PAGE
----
Does linking aid disbursement to a results agenda (outcome-based conditionality) actually build recipient ownership and development effectiveness? This report for the European Network on Debt and Development (EURODAD) analyses the different interpretations of outcome-based aid delivery adopted by the World Bank (WB), International Monetary Fund (IMF) and the European Commission (EC). It examines EC experience in piloting the approach in Burkina Faso, Mozambique and Tanzania. Outcome-based conditionality is a strategic step towards giving recipients ownership of their own development. However, experience is limited and it is hard to tell if there has been real impact on poverty reduction.
Ownership and mutual accountability between donor and recipient governments have become the new development mantra following the 2003 Rome and 2005 Paris conferences on aid. However, the continued use of old-fashioned conditionality on financial operations undermines the implementation of these principles. Outcome-based conditionality is a new approach linking aid disbursement to achieved or promised development impacts (results) as opposed to recipient policies (actions). Three multilateral donors claim to have adopted outcome-based conditionality: the WB, the IMF and the EC. However the WB only uses outcomes to measure progress rather than to determine funding, and the IMF continues to use structural conditions – which are policy actions – rather than outcome indicators. Only the EC has tied disbursement to outcomes and opened policy space for recipients.
Experiences and challenges in using outcome-based conditionalilty to date are that it has:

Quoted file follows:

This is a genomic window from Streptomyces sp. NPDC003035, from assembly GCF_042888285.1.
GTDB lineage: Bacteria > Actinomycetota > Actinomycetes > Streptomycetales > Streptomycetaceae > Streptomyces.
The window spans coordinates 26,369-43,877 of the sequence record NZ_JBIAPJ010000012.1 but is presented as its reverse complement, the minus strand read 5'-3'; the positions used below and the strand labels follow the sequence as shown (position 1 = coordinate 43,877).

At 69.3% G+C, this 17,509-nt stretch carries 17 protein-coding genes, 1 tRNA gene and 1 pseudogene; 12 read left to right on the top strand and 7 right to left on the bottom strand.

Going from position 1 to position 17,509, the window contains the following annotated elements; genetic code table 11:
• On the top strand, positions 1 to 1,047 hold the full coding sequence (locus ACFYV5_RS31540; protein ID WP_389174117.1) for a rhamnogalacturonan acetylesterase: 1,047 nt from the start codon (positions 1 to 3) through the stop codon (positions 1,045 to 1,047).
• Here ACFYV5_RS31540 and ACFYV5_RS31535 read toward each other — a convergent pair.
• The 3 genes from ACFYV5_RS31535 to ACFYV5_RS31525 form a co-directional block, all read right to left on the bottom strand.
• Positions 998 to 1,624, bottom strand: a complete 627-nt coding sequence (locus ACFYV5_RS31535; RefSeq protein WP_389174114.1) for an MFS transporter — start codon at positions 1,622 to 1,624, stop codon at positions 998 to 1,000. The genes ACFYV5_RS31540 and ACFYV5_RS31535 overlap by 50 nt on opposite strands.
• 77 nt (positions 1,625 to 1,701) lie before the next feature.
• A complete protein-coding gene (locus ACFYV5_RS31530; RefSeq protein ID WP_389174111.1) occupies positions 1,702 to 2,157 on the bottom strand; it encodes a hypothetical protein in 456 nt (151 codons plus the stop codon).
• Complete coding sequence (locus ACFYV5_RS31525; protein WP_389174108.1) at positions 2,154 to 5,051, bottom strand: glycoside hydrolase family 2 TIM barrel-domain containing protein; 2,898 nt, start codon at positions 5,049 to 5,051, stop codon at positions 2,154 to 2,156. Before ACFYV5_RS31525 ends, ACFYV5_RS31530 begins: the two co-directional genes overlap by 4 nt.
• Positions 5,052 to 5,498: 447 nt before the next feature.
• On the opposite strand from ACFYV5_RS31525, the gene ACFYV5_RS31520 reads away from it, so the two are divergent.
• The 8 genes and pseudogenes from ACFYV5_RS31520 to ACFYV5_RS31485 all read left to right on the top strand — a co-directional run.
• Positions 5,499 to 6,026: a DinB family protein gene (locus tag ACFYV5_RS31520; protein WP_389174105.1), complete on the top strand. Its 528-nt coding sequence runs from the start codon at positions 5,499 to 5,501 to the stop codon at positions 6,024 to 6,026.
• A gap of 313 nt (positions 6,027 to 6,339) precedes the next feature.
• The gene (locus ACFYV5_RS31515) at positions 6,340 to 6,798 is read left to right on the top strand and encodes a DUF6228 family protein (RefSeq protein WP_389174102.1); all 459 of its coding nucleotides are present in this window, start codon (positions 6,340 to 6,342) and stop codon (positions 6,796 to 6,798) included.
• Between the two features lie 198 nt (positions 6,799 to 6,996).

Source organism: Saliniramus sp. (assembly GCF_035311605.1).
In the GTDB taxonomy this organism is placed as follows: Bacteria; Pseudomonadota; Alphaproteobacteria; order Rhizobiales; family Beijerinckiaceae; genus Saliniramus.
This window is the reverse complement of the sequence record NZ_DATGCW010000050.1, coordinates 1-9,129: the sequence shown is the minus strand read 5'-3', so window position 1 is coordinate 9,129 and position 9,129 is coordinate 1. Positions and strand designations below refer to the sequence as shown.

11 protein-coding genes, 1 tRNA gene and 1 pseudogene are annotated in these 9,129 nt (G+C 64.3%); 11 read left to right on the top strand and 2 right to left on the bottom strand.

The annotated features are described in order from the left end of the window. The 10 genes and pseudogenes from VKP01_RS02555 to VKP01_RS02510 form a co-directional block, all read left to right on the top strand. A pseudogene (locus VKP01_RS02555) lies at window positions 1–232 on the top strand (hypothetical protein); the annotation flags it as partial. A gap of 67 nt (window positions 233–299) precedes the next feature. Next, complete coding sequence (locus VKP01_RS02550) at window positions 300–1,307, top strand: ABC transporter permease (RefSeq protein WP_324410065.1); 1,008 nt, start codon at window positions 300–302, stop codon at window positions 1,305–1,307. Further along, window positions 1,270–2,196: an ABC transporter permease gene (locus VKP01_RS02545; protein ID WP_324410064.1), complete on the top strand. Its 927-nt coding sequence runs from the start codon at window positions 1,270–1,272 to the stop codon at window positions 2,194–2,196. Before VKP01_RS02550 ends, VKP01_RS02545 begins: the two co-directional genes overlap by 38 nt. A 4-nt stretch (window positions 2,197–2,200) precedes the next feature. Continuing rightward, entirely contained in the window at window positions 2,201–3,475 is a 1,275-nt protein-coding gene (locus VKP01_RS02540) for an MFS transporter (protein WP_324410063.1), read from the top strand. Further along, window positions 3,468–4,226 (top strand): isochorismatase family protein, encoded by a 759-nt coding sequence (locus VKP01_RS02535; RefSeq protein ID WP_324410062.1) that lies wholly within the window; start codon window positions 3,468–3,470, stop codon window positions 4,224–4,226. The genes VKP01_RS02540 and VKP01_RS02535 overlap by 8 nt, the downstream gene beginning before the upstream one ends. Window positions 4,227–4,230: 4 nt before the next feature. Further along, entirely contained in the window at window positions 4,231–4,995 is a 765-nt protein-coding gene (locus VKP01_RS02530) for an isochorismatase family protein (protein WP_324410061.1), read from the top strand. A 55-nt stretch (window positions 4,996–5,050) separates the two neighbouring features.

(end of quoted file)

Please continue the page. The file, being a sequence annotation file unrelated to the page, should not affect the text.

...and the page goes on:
- Promoted a results-based approach and helped develop poverty reduction indicators
- Catalysed a stronger recipient government focus on poverty reduction, although it is unclear whether this has translated into poverty impacts
- Not been strong enough to create incentives for poverty reduction
- Streamlined the number of conditions to be met by recipients
- Contributed to improved policy dialogue between donor and recipient governments, although this has been offset by donors aggregating their conditions into common conditionality frameworks
- Been hindered by: insufficient funds to create incentives (only three per cent of the EC’s development budget is linked to outcome-based conditions); insufficient availability and disclosure of data; multiple challenges relating to indicators and targets; and limited engagement of civil society.
Innovations in delivery are required to break the cycle of aid dependency and to increase country leadership in deciding poverty reduction policies. Outcome-based conditionality is innovative, being based on a contractual agreement drawn from internationally agreed indicators, rather than on one-sided conditions. However, it is too early to say if it can achieve real poverty reduction impacts or a more balanced relationship between donors and recipients. Policy recommendations are:
- Phase out policy-based conditionality so that outcome-based conditionality can realise its potential
- Allow recipient governments to lead a more inclusive process of choosing outcome indicators
- Monitoring should include qualitative as well as quantitative aspects of poverty reduction
- Data should be collected and displayed in ways that strengthen downward accountability, instead of serving only recipients’ and donors’ monitoring and evaluation purposes
- Data should be collected annually but disbursement decisions should be made every three years
- Introduce less mechanistic links between targets and disbursement so that governments can implement and monitor the approach more easily.